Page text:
Tuesday, October 12, 2010

The politics of US energy policy

The past few decades of US politics have been dominated by a strategy of polarization. This approach isn't necessarily the only way to be elected, but both parties have followed along because it is the script they know and understand. Polarization has two basic consequences. First, it depicts the world in simple black and white terms designed to motivate a party's base and vilify the opponents. Second, it alienates those in the center. The result is to drive down voter turnout among the unpredictable middle (particularly young voters) and turn elections into a contest between the extremes, i.e., those groups that the parties know how to reach and influence.

Obama's election, as I have argued here, was interesting precisely because he broke from this mold. His election turned largely on his ability to expand the pool of voters -- that is to get youth who had not voted in previous elections to come to the polls. But, while the Obama campaign had a brilliant strategy for the 2008 election, they have failed miserably in their attempt to transform Washington politics.

One of the most detailed (and depressing) accounts of this failure can be found in an article by Ryan Lizza, As the World Burns: How the Senate and the White House missed their best chance to deal with climate change in the current issue of the New Yorker. The article describes the factors that initially brought together an unusual coalition of Senators (Republican Lindsey Graham, Independent Joe Lieberman, and Democrat John Kerry) to draft a Senate energy and climate change bill and a second set of factors that blew apart the coalition before the bill was brought to a vote.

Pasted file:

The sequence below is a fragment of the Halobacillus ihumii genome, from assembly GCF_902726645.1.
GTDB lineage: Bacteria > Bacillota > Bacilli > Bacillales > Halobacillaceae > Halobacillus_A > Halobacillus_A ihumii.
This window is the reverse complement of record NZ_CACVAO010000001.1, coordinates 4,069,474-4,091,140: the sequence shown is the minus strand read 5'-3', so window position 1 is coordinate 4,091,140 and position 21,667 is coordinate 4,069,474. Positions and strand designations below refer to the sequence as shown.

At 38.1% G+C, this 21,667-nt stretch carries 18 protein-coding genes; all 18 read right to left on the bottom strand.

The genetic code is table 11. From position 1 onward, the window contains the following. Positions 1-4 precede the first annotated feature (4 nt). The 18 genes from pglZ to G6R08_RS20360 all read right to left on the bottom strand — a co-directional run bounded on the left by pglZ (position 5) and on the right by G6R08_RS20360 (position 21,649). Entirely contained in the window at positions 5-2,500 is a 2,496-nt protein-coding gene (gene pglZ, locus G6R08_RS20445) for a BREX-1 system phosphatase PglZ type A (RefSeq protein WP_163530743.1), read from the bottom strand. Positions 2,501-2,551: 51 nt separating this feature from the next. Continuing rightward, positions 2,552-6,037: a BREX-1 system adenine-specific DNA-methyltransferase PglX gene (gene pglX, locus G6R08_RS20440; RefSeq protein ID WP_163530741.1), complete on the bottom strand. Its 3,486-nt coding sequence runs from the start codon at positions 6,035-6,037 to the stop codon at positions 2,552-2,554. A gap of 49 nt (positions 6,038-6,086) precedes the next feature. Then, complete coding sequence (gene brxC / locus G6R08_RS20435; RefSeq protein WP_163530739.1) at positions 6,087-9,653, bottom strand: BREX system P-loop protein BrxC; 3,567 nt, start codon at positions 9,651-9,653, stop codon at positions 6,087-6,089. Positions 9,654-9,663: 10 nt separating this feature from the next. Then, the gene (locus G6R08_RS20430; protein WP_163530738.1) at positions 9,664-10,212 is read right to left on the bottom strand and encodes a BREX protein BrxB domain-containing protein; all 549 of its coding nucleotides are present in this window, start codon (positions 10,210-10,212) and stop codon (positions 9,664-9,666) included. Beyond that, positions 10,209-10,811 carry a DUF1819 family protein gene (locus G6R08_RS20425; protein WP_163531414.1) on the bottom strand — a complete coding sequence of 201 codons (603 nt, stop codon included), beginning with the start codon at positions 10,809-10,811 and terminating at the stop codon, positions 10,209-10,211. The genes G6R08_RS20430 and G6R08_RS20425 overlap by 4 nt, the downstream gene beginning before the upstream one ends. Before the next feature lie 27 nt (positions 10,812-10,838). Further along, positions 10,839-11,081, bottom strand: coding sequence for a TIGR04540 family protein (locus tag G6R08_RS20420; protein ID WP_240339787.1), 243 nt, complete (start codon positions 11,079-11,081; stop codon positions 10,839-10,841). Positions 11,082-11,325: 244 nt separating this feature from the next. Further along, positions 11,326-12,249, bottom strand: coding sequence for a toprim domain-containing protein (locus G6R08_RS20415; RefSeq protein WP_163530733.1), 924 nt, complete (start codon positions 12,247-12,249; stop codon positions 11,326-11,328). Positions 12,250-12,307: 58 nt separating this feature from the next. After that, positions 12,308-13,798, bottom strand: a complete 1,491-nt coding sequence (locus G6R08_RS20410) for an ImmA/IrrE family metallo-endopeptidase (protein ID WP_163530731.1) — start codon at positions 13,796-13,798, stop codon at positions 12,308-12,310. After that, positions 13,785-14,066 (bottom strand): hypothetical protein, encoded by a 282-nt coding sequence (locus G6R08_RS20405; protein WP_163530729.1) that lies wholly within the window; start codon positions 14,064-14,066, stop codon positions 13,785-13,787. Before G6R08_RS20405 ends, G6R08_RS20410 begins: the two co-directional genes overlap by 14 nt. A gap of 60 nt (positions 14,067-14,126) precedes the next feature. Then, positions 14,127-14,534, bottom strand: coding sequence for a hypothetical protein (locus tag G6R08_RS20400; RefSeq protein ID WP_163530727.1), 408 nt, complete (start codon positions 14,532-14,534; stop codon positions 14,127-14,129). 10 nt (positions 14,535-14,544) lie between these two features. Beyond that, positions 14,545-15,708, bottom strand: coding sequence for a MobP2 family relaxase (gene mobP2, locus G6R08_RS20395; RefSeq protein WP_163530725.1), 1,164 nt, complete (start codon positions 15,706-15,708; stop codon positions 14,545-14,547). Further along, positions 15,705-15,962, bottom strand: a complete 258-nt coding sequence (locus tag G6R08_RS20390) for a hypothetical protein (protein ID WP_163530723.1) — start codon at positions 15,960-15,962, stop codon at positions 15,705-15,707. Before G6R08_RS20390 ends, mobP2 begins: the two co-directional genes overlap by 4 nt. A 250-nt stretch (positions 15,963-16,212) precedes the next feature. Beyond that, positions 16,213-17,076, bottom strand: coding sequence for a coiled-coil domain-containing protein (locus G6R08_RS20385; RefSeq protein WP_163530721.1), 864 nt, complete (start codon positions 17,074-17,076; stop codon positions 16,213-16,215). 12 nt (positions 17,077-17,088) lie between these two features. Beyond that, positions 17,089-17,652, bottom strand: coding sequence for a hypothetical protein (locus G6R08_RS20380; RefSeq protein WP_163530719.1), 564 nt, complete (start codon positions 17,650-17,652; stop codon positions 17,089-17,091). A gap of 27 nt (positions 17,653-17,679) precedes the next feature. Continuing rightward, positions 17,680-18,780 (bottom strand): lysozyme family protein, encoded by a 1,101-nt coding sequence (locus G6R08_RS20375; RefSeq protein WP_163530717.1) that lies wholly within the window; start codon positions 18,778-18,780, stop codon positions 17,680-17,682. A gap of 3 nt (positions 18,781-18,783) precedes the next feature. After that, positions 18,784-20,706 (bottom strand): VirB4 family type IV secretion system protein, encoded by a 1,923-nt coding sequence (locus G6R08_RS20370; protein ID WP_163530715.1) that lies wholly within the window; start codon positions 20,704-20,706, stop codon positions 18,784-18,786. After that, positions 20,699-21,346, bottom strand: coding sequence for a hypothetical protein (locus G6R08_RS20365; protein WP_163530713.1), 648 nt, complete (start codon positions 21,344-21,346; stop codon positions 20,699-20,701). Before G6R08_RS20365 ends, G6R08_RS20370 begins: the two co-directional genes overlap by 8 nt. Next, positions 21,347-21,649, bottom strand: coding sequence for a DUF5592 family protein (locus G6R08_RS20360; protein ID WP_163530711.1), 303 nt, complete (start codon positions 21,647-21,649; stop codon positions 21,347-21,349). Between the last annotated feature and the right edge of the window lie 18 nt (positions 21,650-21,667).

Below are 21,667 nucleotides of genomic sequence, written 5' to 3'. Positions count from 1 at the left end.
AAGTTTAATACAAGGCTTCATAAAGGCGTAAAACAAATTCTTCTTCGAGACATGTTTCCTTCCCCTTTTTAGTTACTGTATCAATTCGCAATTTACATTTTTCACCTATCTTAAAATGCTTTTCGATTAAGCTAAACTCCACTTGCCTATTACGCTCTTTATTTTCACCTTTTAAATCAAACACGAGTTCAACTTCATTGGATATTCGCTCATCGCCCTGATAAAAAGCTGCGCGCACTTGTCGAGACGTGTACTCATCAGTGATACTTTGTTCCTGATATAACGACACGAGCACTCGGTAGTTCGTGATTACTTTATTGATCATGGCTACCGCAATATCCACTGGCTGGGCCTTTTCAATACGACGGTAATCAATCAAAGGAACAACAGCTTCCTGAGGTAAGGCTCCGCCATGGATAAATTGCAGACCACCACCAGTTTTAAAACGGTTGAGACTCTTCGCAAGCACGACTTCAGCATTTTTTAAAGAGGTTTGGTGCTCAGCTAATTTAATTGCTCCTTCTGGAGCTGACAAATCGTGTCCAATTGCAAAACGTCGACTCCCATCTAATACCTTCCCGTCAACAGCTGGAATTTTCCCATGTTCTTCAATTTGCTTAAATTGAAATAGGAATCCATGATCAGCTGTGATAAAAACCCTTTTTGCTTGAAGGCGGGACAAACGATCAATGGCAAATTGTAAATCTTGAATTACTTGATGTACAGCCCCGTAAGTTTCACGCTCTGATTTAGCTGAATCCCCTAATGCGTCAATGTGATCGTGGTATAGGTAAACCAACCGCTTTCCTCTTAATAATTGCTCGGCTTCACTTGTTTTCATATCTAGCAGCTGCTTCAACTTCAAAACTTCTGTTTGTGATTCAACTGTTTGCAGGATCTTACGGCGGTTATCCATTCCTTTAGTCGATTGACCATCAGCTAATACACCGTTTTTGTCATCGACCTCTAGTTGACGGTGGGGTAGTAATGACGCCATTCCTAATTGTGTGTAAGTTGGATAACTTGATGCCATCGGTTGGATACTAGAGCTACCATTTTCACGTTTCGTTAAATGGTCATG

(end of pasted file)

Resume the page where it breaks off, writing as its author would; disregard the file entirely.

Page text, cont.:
Tom Friedman, in his recent editorial "An X-Ray of Dysfunction", uses quotes from Lizza's analysis to identify factors relevant to understanding how the policy negotiations went off track.
A TV network acting as the political enforcer of the Republican Party: Lizza: “Back in Washington, Graham warned Lieberman and Kerry that they needed to get as far as they could in negotiating the bill ‘before Fox News got wind of the fact that this was a serious process,’ one of the people involved in the negotiations said. ‘He would say: The second they focus on us, it’s gonna be all cap-and-tax all the time, and it’s gonna become just a disaster for me on the airwaves. We have to move this along as quickly as possible.’ ”

Special interests buying policy: Lizza: “Then Newt Gingrich’s group, American Solutions, whose largest donors include coal and electric-utility interests, began targeting Graham with a flurry of online articles about the ‘Kerry-Graham-Lieberman gas tax bill.’ ”

Politicians who put their interests before the country’s: Lizza: “Then, suddenly, there was a new problem: Harry Reid, the Senate majority leader, said that he wanted to pass immigration reform before the climate-change bill. It was a cynical ploy. Everyone in the Senate knew that there was no immigration bill. Reid was in a tough re-election, and immigration activists, influential in his home state of Nevada, were pressuring him.”

A political system that cannot manage multiple policy shifts at once — even though it needs to: Lizza: Obama aide Jay Heimbach attended meetings with the three sponsoring senators, “but almost never expressed a policy preference or revealed White House thinking. ‘It’s a drum circle,’ one Senate aide lamented. ‘They come by: How are you feeling? Where do you think the votes are? What do you think we should do? It’s never: Here’s the plan, here’s what we’re doing.’ Said one Obama adviser, explaining the president’s difficulty in motivating Congressional Democrats on energy: ‘The horse has been ridden hard this year and just wants to go back to the barn.’ ”

I just have one thing to add: We need to do better. ...

But, as the current elections are showing, polarization is back with a vengeance. And, oddly, the only one who seems seriously concerned about it is a comedian.

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